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Performance Management

How to Shift to Continuous Performance Management

Josue Silva

Josue Silva is a Manager at Educe serving as an Implementation Consultant and Engagement Manager for small to large…

Let’s address the elephant in the room – managers and employees are generally dissatisfied with performance management.

We all agree it is needed to ensure organizations can align organizational goals and individual employee efforts, career goals, challenges, and accomplishments. And for those of us responsible for designing, implementing, and ensuring the execution of performance management, there is no doubt it is a necessary tool in the organization’s talent strategy toolbox. To address dissatisfaction, many organizations focus on improving the process to make it less cumbersome or time consuming. However, future-focused organizations know that the issue goes beyond the nuts and bolts of the process. HR professionals in these companies are asking a different question, ‘Is the process effective?’ and the resounding answer is “No.”

Enter the need to implement continuous performance management, a performance management philosophy evolved from decades of performance management experiments and the pressure on companies to continuously innovate to survive. Traditional performance management typically relies on one or two appraisals – commonly, a mid-year and an annual review. The annual review is a look back to a defined review period and produces an important metric used throughout the organization: An annual review rating. This rating has powerful implications and is used to inform important decisions and processes, such as:

  • Employee compensation and rewards
  • Promotions, lateral moves, demotions, terminations
  • Individual Development Plans (IDPs)
  • Organizational talent reviews and analytics

The convenience of the annual review rating as a ‘catch all’ for many processes makes it difficult to imagine a performance management process without it. If this sounds like your organization, you are not alone. While dramatic overhauls freeing an organization of an annual review process may make for an interesting headline, a thoughtful approach to implementing continuous performance management is more simple, realistic, and impactful to employees and managers.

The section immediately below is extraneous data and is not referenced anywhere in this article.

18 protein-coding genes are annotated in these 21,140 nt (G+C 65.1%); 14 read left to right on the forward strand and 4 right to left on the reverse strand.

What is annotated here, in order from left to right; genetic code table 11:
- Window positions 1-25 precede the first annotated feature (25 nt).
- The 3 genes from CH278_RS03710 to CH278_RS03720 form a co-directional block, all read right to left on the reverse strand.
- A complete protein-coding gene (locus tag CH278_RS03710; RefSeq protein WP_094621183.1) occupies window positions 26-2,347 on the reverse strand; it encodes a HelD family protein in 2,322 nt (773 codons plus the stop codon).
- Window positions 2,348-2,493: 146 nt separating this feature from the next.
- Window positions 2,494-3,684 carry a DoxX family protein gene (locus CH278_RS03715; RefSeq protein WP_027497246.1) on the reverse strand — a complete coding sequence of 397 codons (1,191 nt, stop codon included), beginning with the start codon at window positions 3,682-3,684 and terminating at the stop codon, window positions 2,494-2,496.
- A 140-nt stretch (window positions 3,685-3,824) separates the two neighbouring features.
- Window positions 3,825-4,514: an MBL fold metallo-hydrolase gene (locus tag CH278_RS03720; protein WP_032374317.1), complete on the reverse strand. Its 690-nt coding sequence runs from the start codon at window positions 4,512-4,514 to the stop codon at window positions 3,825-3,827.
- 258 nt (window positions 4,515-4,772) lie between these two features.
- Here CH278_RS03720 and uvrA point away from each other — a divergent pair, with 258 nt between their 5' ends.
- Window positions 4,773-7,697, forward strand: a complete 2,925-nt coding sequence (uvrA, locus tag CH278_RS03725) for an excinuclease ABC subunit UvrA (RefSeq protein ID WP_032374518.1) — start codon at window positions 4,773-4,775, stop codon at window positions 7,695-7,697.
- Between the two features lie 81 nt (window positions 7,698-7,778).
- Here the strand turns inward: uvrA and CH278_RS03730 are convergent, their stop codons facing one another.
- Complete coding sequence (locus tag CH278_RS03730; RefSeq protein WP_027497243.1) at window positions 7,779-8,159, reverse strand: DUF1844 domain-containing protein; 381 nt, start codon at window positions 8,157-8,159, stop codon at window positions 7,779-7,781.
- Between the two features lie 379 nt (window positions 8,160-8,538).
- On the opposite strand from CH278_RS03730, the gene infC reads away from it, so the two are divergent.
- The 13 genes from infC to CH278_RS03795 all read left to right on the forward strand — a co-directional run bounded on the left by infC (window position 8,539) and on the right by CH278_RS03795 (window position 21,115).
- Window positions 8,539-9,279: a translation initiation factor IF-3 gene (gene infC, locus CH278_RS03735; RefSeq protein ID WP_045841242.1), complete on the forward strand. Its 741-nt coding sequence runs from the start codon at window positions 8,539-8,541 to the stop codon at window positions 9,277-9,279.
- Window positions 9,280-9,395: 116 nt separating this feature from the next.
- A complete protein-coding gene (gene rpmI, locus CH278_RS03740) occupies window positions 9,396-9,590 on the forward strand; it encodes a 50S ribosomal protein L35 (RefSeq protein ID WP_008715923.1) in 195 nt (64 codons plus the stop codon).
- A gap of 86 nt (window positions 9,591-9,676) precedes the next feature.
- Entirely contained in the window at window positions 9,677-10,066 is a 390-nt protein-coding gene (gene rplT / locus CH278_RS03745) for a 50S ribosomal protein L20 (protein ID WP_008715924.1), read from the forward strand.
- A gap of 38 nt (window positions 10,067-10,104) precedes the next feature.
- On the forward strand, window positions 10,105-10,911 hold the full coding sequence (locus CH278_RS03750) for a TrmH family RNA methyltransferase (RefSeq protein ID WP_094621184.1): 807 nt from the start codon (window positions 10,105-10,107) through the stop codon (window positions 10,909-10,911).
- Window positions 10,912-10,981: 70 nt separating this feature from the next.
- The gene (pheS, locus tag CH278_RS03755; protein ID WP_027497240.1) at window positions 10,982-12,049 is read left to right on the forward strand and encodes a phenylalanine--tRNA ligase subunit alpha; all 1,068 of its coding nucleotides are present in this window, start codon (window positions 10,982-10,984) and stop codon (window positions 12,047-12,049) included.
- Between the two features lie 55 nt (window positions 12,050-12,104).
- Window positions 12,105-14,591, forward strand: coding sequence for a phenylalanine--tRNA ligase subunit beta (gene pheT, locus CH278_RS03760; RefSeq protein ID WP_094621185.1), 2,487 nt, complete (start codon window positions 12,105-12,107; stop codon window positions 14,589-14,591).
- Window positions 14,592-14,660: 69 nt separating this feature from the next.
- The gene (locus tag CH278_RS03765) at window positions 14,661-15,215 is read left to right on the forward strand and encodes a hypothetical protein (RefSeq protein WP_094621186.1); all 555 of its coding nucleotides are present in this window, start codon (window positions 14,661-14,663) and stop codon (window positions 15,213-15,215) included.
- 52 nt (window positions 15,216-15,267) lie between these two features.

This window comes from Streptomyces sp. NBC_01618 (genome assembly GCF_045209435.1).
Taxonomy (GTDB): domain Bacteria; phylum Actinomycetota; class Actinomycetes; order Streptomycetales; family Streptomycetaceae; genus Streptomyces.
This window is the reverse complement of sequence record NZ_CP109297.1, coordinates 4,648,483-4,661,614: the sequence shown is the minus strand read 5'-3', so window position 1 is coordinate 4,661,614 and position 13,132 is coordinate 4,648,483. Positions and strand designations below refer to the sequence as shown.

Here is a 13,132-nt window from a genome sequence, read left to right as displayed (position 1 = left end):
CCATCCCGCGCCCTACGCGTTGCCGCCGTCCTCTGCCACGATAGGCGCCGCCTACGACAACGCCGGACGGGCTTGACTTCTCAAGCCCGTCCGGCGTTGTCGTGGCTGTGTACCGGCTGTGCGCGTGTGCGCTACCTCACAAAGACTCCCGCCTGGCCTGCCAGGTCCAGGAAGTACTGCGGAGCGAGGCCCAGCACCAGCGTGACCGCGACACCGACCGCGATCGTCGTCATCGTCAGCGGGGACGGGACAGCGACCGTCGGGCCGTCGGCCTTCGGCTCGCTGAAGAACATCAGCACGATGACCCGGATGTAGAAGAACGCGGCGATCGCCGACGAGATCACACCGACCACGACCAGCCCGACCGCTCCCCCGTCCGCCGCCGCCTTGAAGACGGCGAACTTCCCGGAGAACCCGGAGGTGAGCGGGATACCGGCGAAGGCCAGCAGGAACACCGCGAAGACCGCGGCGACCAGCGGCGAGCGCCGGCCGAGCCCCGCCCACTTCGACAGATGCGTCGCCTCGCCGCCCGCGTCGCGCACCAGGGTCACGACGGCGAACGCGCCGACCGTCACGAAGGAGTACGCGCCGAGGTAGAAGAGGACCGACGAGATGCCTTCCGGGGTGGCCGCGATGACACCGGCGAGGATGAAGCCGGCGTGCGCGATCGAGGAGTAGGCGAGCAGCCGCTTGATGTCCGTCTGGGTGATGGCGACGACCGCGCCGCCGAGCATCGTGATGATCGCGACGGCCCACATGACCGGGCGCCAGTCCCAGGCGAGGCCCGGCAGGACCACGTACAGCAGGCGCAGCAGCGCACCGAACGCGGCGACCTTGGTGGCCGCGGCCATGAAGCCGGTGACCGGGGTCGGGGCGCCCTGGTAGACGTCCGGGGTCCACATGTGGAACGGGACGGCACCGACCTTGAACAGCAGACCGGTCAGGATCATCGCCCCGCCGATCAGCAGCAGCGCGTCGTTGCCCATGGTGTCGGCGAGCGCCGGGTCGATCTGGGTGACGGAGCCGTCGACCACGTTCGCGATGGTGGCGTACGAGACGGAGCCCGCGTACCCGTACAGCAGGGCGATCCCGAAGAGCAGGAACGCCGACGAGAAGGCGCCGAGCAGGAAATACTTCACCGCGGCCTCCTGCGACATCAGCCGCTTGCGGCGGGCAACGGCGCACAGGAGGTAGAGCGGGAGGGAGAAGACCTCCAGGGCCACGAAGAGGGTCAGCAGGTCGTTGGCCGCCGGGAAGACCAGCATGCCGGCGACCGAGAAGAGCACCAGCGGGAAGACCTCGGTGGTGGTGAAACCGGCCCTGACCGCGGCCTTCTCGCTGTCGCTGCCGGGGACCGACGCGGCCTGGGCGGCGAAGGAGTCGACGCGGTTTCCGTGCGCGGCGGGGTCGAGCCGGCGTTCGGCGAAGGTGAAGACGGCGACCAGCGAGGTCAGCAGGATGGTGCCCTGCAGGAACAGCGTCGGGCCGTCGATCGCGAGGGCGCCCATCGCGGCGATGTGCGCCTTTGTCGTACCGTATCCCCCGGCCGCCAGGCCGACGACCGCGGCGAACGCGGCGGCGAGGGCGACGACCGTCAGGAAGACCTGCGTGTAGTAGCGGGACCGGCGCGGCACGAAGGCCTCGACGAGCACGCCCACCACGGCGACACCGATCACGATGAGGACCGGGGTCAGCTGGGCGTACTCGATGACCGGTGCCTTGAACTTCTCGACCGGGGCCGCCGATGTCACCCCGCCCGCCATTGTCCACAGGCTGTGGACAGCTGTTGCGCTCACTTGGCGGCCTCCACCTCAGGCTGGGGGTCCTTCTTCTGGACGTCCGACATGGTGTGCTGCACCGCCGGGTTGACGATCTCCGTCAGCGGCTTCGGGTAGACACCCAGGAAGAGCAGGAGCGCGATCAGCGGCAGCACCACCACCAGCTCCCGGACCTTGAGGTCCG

Here are 4 ways to start implementing a continuous performance management process:

1. Establish a 1:1 performance meeting and communicate the schedule to all employees and managers.
Managers and employees are likely meeting frequently, but all employees should be aware of a minimum performance meeting frequency. For example, communicate to managers and employees that they should conduct a 1:1 performance meeting at least monthly. Clearly communicating this expectation to not only managers but also individual contributors increases accountability and awareness throughout the organization.

2. Create a 1:1 performance meeting template and train managers and employees to use the template.
Managers and employees may meet frequently but may not discuss important performance topics such as company goals, employee goals, objectives, professional development, and career development. By creating and sharing a 1:1 performance meeting template, HR can remove the burden of managers to research best practices independently. By training both managers and employees, HR is setting an expectation that employees have ownership of important performance-related conversations, their career, and their contributions to the organization.

3. Provide the tools to capture 1:1 conversations in a performance management system.
Most talent management systems should be able to capture conversations. By centralizing where managers and employees document these conversations, HR creates an expectation that these 1:1 performance meeting notes can be, and should be, referenced throughout the employee’s tenure, as well as during the annual performance cycle.

4. Train managers to reference the regular 1:1 performance meetings while writing the annual review.
A known issue with annual performance reviews is recency bias, where the focus of the annual review is on what is most recent, not necessarily a holistic view of the entire performance period. By training managers and employees to reference 1:1 performance meetings, HR creates an expectation that the whole review period is weighted equally and that a performance review reflects an entire year of accomplishments and opportunities.

In summary, for organizations not yet ready to ditch the annual review, implementing continuous performance management will improve the consistency and quality of performance discussions, performance reviews, and engagement. Employees will feel more empowered, informed, and aligned to the organization’s goals.

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